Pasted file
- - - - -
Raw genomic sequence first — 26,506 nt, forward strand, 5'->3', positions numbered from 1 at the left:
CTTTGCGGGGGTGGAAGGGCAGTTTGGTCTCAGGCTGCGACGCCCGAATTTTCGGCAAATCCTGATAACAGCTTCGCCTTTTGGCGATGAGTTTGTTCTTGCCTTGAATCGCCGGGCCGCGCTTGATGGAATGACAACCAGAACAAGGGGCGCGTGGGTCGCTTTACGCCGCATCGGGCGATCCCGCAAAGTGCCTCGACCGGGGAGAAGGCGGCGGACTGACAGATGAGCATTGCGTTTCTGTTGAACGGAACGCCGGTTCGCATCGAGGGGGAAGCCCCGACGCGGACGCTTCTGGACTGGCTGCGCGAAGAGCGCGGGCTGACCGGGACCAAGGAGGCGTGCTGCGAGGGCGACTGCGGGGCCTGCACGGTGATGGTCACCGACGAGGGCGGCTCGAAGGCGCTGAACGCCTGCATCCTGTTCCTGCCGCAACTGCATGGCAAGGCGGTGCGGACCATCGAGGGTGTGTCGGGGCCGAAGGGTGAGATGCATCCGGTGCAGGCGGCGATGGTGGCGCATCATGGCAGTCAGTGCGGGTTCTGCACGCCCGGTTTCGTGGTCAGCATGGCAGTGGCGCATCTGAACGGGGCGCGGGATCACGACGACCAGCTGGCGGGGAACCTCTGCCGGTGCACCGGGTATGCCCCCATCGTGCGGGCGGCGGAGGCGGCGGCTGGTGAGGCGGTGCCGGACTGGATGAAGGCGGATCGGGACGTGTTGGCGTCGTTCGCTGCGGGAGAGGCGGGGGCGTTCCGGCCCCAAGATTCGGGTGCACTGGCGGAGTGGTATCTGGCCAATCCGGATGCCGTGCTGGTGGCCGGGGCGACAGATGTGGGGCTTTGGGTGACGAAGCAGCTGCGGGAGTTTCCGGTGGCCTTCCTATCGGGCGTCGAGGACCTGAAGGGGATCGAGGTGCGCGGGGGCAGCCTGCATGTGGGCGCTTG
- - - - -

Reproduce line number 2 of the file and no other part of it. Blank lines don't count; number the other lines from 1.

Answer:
CTTTGCGGGGGTGGAAGGGCAGTTTGGTCTCAGGCTGCGACGCCCGAATTTTCGGCAAATCCTGATAACAGCTTCGCCTTTTGGCGATGAGTTTGTTCTTGCCTTGAATCGCCGGGCCGCGCTTGATGGAATGACAACCAGAACAAGGGGCGCGTGGGTCGCTTTACGCCGCATCGGGCGATCCCGCAAAGTGCCTCGACCGGGGAGAAGGCGGCGGACTGACAGATGAGCATTGCGTTTCTGTTGAACGGAACGCCGGTTCGCATCGAGGGGGAAGCCCCGACGCGGACGCTTCTGGACTGGCTGCGCGAAGAGCGCGGGCTGACCGGGACCAAGGAGGCGTGCTGCGAGGGCGACTGCGGGGCCTGCACGGTGATGGTCACCGACGAGGGCGGCTCGAAGGCGCTGAACGCCTGCATCCTGTTCCTGCCGCAACTGCATGGCAAGGCGGTGCGGACCATCGAGGGTGTGTCGGGGCCGAAGGGTGAGATGCATCCGGTGCAGGCGGCGATGGTGGCGCATCATGGCAGTCAGTGCGGGTTCTGCACGCCCGGTTTCGTGGTCAGCATGGCAGTGGCGCATCTGAACGGGGCGCGGGATCACGACGACCAGCTGGCGGGGAACCTCTGCCGGTGCACCGGGTATGCCCCCATCGTGCGGGCGGCGGAGGCGGCGGCTGGTGAGGCGGTGCCGGACTGGATGAAGGCGGATCGGGACGTGTTGGCGTCGTTCGCTGCGGGAGAGGCGGGGGCGTTCCGGCCCCAAGATTCGGGTGCACTGGCGGAGTGGTATCTGGCCAATCCGGATGCCGTGCTGGTGGCCGGGGCGACAGATGTGGGGCTTTGGGTGACGAAGCAGCTGCGGGAGTTTCCGGTGGCCTTCCTATCGGGCGTCGAGGACCTGAAGGGGATCGAGGTGCGCGGGGGCAGCCTGCATGTGGGCGCTTG